Miller HudsonMiller HudsonMay 23, 20187min590

Last week the desultory path of the lawsuit challenging the constitutionality of Colorado’s TABOR amendment found its way into Courtroom 2 at the old federal building in downtown Denver. Just one day short of seven years since their case was originally filed, arguments and a resolution regarding the merits of plaintiffs’ claims appeared no closer than they did in May of 2011. If ever there were justification needed for Shakespeare’s appeal by Dick, the Butcher, in Henry VI, Part 2, this hearing provided it. “The first thing we do, let’s kill all the lawyers!” felt more than appropriate.


Dan NjegomirDan NjegomirJuly 18, 20173min330

Leave it to an old-school gentleman of politics like former Colorado U.S. Rep. David Skaggs to launch a new campaign championing bipartisanship in public office. The Boulder Democrat, who represented the 2nd Congressional District from 1987 to 1999, was widely recognized for his dignified demeanor — topped off with his trademark bowtie — during his lengthy tenure in state and national politics.

Now, he is behind a new effort to restore a measure of dignity to Congress. Yes, Congress. A press release from American University in Washington, D.C., which is partnering in the endeavor along with Republican former U.S. Rep. Mickey Edwards of Oklahoma, explains:

At a time when gridlock on Capitol Hill has replaced consensus, and public approval of Congress has reached historic lows, former Rep. David Skaggs … and his wife Laura have established a new award. The Madison Prize for Constitutional Excellence will recognize and reward legislators who persist in striving for bipartisanship, cooperation, and, in the words of James Madison, a spirit of public service that transcends “faction.”

The Madison Prize for Constitutional Excellence, endowed by Rep. and Mrs. Skaggs in partnership with American University’s School of Public Affairs, will be awarded after each biennial Congress to recognize one Member (a U.S. Representative or Senator) from each major political party (or an Independent who caucuses with one of the parties).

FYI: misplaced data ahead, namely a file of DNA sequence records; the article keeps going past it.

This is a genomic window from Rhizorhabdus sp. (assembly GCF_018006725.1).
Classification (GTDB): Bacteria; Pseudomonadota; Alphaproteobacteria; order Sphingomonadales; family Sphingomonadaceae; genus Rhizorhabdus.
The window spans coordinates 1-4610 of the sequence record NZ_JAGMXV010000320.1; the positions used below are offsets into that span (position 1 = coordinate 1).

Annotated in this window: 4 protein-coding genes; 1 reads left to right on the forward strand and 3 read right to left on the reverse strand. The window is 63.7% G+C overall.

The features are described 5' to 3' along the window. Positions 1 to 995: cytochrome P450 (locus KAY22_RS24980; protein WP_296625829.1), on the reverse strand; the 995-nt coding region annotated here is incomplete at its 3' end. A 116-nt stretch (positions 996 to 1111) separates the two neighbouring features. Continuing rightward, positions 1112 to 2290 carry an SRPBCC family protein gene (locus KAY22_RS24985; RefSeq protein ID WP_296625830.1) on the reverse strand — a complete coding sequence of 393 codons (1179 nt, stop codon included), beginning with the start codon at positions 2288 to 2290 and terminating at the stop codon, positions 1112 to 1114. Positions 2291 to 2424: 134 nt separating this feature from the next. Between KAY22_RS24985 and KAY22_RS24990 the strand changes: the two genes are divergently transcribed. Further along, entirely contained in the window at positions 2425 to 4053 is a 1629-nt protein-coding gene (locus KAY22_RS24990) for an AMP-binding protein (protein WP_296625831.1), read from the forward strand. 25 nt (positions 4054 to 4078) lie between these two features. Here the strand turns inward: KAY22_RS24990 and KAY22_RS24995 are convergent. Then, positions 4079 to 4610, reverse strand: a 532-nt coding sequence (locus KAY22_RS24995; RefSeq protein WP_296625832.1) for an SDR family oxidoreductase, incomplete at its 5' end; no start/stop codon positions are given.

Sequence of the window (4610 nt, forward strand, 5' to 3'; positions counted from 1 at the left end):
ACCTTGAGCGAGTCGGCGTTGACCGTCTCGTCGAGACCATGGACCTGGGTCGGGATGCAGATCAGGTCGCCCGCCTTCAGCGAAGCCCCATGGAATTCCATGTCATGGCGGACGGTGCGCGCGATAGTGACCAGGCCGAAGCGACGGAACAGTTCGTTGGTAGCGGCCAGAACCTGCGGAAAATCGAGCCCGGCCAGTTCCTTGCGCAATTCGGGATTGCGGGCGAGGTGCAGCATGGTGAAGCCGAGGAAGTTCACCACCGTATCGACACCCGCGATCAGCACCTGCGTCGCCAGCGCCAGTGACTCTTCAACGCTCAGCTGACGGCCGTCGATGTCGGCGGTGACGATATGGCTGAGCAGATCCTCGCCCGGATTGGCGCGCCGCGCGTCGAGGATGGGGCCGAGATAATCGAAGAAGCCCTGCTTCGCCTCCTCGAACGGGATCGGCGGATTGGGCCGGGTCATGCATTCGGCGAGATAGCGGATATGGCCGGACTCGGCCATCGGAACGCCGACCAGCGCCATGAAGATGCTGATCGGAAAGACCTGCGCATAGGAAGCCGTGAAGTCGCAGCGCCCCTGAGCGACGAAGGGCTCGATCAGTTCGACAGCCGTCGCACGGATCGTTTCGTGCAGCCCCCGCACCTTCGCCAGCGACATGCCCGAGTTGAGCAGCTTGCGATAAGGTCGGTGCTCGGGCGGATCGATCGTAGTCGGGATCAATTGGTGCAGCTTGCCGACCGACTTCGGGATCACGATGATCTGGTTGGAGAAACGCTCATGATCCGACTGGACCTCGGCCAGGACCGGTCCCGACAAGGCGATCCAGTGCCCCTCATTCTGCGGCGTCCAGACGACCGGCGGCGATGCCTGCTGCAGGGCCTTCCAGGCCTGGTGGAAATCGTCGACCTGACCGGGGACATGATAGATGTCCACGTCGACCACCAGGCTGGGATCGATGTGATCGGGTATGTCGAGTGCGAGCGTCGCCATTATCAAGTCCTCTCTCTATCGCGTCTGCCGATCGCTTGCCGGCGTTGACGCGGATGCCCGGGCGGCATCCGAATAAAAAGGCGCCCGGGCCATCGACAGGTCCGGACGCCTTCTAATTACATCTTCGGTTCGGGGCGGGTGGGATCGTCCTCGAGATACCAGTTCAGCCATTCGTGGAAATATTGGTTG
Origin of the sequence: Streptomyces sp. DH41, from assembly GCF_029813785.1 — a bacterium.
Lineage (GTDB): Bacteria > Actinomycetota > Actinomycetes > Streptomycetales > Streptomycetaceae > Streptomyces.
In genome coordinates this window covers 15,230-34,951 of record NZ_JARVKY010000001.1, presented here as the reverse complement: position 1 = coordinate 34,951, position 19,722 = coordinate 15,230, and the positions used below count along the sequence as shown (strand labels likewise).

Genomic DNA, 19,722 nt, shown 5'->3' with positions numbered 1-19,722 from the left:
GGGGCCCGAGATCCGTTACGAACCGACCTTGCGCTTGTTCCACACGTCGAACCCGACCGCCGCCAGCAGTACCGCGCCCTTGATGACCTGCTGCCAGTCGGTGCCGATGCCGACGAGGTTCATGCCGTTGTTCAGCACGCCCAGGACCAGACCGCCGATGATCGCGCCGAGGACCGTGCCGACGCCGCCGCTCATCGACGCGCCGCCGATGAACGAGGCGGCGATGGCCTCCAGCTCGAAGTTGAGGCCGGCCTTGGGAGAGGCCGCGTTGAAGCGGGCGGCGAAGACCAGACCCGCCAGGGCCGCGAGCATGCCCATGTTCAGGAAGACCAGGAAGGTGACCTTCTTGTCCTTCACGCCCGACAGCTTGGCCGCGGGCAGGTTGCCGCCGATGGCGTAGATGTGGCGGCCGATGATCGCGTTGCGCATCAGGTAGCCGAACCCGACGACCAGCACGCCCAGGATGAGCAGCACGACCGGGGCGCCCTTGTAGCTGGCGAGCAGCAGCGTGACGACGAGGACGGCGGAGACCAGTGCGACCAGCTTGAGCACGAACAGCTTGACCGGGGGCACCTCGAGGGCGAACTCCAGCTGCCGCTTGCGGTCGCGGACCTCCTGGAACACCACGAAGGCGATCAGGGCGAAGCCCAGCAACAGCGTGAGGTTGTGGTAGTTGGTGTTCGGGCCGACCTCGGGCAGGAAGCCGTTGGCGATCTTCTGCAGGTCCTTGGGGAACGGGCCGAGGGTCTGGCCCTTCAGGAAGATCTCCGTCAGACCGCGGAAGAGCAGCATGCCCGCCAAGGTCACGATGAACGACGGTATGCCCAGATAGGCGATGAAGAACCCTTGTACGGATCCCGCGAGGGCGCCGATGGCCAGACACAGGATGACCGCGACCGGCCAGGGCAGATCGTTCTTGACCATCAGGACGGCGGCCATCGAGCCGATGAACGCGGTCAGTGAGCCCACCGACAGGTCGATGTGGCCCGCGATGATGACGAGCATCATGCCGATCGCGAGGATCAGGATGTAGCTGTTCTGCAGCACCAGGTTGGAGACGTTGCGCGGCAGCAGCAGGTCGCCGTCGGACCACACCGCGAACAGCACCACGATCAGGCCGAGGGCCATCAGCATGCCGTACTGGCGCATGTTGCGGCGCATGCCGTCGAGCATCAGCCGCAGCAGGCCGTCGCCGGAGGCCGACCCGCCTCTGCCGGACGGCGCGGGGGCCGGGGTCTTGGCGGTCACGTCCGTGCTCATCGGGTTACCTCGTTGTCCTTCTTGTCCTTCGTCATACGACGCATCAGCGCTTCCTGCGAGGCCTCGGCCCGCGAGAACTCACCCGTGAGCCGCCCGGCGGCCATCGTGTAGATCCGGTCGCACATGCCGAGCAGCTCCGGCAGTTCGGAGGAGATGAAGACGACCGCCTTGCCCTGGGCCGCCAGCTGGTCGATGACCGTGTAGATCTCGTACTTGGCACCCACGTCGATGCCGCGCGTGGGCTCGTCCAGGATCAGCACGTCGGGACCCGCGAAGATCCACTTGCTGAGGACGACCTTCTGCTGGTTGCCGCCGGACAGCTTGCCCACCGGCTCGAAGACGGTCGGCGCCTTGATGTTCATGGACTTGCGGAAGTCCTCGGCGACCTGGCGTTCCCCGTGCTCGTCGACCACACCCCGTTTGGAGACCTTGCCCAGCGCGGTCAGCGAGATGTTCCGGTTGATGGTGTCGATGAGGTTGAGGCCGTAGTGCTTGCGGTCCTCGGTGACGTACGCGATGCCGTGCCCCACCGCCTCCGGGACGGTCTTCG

The press statement quotes Skaggs:

“The only way our political system can work to solve problems is through negotiation and compromise … The Madison Prizes will honor Members of Congress who recognize that and will, Laura and I hope, encourage them.”

According to the university, its Center for Congressional and Presidential Studies will oversee the selection process for the prize, with the first awards to be presented in early 2019.


Rachael WrightRachael WrightMarch 9, 201711min15

… Thirty Years Ago This Week in the Colorado Statesman … According to Don Barbarick, state meteorologist with the Colorado Department of Health’s air pollution division, the Town of Parker was a relative “fail-safe area” for Denver’s “brown cloud," the notorious billow of air pollution that settled across Denver's skyline. Parker was deemed safe because of its elevation, the general direction of winds, and because the brown cloud tended to veer towards the foothills west of Parker, according to experts. “It’s an entire metro-area problem,” said Charles Stevens, a physical scientist with the Environmental Protection Agency. “It’s not just Denver. You guys say, ‘I’ll move out and get away from it’ and pretty soon there are 10,000, 20,000, 30,000 people who move out to the same area and then you’ve got your own brown cloud.”


Ernest LuningErnest LuningMay 19, 201611min320

Thirty-Five Years Ago this week in The Colorado Statesman … Some of the money allegedly embezzled from the Central Bank for Cooperatives in Denver by Eve Lincoln, a former coordinator for Secretary of State Mary Estill Buchanan’s 1980 Senate campaign, could have been used to help finance Buchanan’s petition drive to get on the ballot, the Republican’s former campaign manager said. Under federal election law, if that’s what had happened, it could have counted as an illegal corporate campaign contribution, said Curt Uhre, who helmed Buchanan’s bid. He explained that was why the campaign had reimbursed the bank $2,591 just six days before